This type of extension is suitable if your plot of land is rather narrow, but quite long. During the extension work, the front of the house and original architecture will be left as they are. The main advantage is that the load-bearing walls will only have to be modified or moved on one of the four sides of the house – i.e. at the rear. If your house has a basement, it can also be extended.
Widening a house is quite an unusual method. For one thing, most plots of land in residential areas made up of single-family houses don’t allow any addition to the width because the adjacent properties are so close. What’s more, the construction work is very costly, partly because it involves adapting the roof. Furthermore, it should be noted that the complete appearance of the house will change when viewed from the front.
Increase in height
Strictly speaking, this is not an extension, but a buildup. The structural properties of the house pose the greatest challenge. It’s likely that the upper story of the original construction wasn’t designed for adding any extra height. The structural properties of the building must therefore be thoroughly checked. The zoning regulations must also allow for an addition in height. In general, this measure is suitable for houses on narrow plots of land.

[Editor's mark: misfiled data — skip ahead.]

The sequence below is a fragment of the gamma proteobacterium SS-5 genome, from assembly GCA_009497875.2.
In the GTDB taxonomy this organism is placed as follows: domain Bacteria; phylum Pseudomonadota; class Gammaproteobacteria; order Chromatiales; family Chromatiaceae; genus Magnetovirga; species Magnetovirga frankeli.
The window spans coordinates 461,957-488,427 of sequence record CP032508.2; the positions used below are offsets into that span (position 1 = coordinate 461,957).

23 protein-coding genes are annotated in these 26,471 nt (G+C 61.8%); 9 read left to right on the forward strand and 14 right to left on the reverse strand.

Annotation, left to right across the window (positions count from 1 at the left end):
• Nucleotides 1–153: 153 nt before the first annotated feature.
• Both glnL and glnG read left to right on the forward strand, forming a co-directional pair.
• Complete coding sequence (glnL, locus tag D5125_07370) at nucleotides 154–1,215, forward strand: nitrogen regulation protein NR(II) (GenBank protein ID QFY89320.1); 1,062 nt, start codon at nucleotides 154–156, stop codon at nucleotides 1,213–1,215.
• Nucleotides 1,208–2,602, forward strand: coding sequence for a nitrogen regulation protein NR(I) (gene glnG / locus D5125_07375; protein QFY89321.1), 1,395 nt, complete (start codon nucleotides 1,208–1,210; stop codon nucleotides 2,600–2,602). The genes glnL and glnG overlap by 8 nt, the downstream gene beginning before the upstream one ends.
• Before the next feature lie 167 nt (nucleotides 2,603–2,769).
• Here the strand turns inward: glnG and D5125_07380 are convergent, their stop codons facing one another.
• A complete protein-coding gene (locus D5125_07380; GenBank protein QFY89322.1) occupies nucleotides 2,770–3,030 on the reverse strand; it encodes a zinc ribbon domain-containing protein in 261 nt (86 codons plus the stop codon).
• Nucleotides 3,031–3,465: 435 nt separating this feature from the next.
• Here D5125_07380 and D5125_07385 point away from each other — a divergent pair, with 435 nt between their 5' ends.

Solid or prefabricated construction?
The most common method of increasing the size of a house is by means of a solid construction. The manual work is similar to that required for a new building. A solid construction allows you to implement your own individual ideas when it comes to material and size – do you fancy a log construction or do you want to opt for a more traditional masonry style, for instance? The extension can also have its own roof. In addition to the great advantage of design freedom, stable masonry also offers benefits in terms of soundproofing, fire protection and thermal insulation. However, you will need to plan a lot of time for a solid construction.